St. Nicholas' Church is the oldest of the three major parish churches of the Hanseatic city of Stralsund. The construction began as a hall church with a tower in 1234, after Stralsund acquired city rights. After 1270, the unfinished St. Nicholas' Church was rebuilt as a basilica, following the design of St. Mary's Church in Lübeck. The just-completed choir of the church hall had to be demolished to make way for the choir of the new basilica, which consisted of an inner choir and an ambulatory. Around the chancel, which consisted of five sides of an imaginary octagon, five chapels were created. In the beginning, the building material of the church building was brick. Over the course of time, at least 65 different types of stone were used.
The construction of the western tower began in 1300. By 1314, the tower had reached a height of 13 meters. At that time, the council decided to build two towers. Around 1350, the construction of the nave between the two towers was completed. The buttresses of the aisles were connected externally to create space in the interior. The buttresses were thus drawn inward and vaulted chapels were built in the space freed up between the towers. Of the two towers, the south tower was first completed, probably in the early 15th century. This was followed by the completion of construction of the north tower. The two Gothic towers were equally high.
The wealth of the city of Stralsund was reflected in the very large number of altars in the church. There were no less than 56 altars in the chancel, nave, and between the buttresses of the aisles. The bulk of the altars were removed from the church after the Bildersturm of 1525. Since the introduction of Reformation, the chapels were mainly used as spaces for burying distinguished citizens.
A fire in 1662 destroyed the wooden spires of the towers. In 1667, the southern tower was provided with a Baroque dome, while the northern tower was closed with a temporary roof. During the American bombing of Stralsund on October 6, 1944, the roof and windows of St. Nicholas' Church were damaged. Repairs started in 1947.
The high altar was made by a Stralsund sculptor around 1480. The altar of the tailors' guild, built at the end of the 15th century and placed in a privileged position near the high altar, has preserved. The mayor's altar (1510), the altar of the Junge family (1430), the so-called 'altar of the Bergen merchants', the altars of the basketmakers and saddlemakers, and the Olav altar also still exist.
In the north ambulatory, there is a statue of Anna Selbdritt (Virgin and Child with Saint Anne) dating back to the late 13th century. The statue shows the remnants of the original paint and is one of the earliest statues of Anna Selbdritt in the Baltic region.
Behind the high altar is the astronomical clock, which was built in 1394 by Nikolaus Lilienfeld. The clock is part of a whole series of monumental clocks, which were installed since the 14th century in churches in different cities of the Hanseatic League. It has a wheel train with a mechanical escapement. In addition to day and night times, the positions of the sun, moon, and fixed stars can also be read off the clock. It is the oldest almost completely preserved astronomical clock in the Baltic region and also the oldest mechanical clock in the world that still contains its original wheels.References:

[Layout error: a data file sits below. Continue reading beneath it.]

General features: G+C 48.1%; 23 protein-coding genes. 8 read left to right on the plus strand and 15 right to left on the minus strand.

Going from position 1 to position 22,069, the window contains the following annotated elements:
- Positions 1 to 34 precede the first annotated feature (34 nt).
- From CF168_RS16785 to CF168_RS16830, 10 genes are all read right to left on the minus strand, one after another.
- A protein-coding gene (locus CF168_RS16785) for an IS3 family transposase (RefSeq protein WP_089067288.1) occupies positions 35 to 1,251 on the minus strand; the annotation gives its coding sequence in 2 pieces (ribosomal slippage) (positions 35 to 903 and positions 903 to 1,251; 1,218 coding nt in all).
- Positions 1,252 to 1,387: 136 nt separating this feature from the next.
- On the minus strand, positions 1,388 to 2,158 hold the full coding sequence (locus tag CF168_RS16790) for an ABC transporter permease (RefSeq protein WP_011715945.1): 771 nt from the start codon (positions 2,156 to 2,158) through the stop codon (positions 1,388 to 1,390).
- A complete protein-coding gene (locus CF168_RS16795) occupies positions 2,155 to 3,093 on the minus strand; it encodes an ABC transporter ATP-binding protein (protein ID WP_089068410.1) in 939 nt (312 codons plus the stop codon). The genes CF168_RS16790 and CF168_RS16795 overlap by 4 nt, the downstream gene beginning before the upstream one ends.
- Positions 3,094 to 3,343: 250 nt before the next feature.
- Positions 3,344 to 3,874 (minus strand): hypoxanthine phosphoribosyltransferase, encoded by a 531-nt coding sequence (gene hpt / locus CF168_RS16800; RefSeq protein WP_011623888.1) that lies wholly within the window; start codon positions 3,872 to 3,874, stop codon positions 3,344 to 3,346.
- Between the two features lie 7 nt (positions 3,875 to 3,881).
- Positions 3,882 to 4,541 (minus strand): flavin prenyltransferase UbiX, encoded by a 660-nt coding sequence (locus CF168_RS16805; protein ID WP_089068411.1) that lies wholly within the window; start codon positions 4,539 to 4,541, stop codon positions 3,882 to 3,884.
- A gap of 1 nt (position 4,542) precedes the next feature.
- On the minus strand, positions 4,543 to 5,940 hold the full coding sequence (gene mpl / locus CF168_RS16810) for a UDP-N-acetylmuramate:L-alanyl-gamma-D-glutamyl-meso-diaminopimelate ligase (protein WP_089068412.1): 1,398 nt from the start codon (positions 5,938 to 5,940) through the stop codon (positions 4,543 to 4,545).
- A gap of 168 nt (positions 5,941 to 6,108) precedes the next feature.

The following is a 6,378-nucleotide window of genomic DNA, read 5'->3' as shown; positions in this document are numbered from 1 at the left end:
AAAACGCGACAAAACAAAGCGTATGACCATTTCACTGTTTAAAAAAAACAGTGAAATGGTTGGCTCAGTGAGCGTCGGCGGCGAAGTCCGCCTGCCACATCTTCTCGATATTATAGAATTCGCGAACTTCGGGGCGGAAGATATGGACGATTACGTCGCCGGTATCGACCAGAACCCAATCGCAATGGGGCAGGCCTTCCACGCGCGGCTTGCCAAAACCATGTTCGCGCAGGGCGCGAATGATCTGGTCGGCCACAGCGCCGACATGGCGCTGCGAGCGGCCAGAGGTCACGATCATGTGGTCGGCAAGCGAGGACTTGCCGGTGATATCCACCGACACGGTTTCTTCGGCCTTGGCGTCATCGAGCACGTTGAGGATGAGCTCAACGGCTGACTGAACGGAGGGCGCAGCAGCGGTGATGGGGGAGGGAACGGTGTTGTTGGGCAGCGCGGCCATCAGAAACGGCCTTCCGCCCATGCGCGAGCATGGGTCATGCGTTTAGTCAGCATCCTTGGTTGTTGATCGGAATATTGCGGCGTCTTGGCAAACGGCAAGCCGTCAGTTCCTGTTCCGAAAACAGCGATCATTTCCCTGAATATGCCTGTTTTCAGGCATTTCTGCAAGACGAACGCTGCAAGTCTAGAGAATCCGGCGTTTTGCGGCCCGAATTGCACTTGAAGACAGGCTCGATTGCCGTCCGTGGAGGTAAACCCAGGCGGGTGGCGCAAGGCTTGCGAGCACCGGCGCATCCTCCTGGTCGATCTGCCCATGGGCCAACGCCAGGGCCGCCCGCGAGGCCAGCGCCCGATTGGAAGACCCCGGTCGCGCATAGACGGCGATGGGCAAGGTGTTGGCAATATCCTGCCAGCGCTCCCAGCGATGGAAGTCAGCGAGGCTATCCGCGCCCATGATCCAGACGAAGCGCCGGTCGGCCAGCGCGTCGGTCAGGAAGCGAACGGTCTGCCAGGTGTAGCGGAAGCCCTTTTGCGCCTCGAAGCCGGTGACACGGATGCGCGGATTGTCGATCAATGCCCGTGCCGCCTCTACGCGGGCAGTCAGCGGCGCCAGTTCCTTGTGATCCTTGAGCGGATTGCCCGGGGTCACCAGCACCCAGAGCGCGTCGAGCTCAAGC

Derbent is the southernmost city in Russia, occupying the narrow gateway between the Caspian Sea and the Caucasus Mountains connecting the Eurasian steppes to the north and the Iranian Plateau to the south. Derbent claims to be the oldest city in Russia with historical documentation dating to the 8th century BCE. Due to its strategic location, over the course of history, the city changed ownership many times, particularly among the Persian, Arab, Mongol, Timurid, Shirvan and Iranian kingdoms.
Derbent has archaeological structures over 5,000 years old. As a result of this geographic peculiarity, the city developed between two walls, stretching from the mountains to the sea. These fortifications were continuously employed for a millennium and a half, longer than any other extant fortress in the world.
A traditionally and historically Iranian city, the first intensive settlement in the Derbent area dates from the 8th century BC. The site was intermittently controlled by the Persian monarchs, starting from the 6th century BC. Until the 4th century AD, it was part of Caucasian Albania which was a satrap of the Achaemenid Persian Empire. In the 5th century Derbent functioned as a border fortress and the seat of Sassanid Persians. Because of its strategic position on the northern branch of the Silk Route, the fortress was contested by the Khazars in the course of the Khazar-Arab Wars. In 654, Derbent was captured by the Arabs.
The Sassanid fortress does not exist any more, as the famous Derbent fortress as it stands today was built from the 12th century onward. Derbent became a strong military outpost and harbour of the Sassanid empire. During the 5th and 6th centuries, Derbent also became an important center for spreading the Christian faith in the Caucasus.
The site continued to be of great strategic importance until the 19th century. Today the fortifications consist of two parallel defence walls and Naryn-Kala Citadel. The walls are 3.6km long, stretching from the sea up to the mountains. They were built from stone and had 73 defence towers. 9 out of the 14 original gates remain.
In Naryn-Kala Citadel most of the old buildings, including a palace and a church, are now in ruins. It also holds baths and one of the oldest mosques in the former USSR.
In 2003, UNESCO included the old part of Derbent with traditional buildings in the World Heritage List.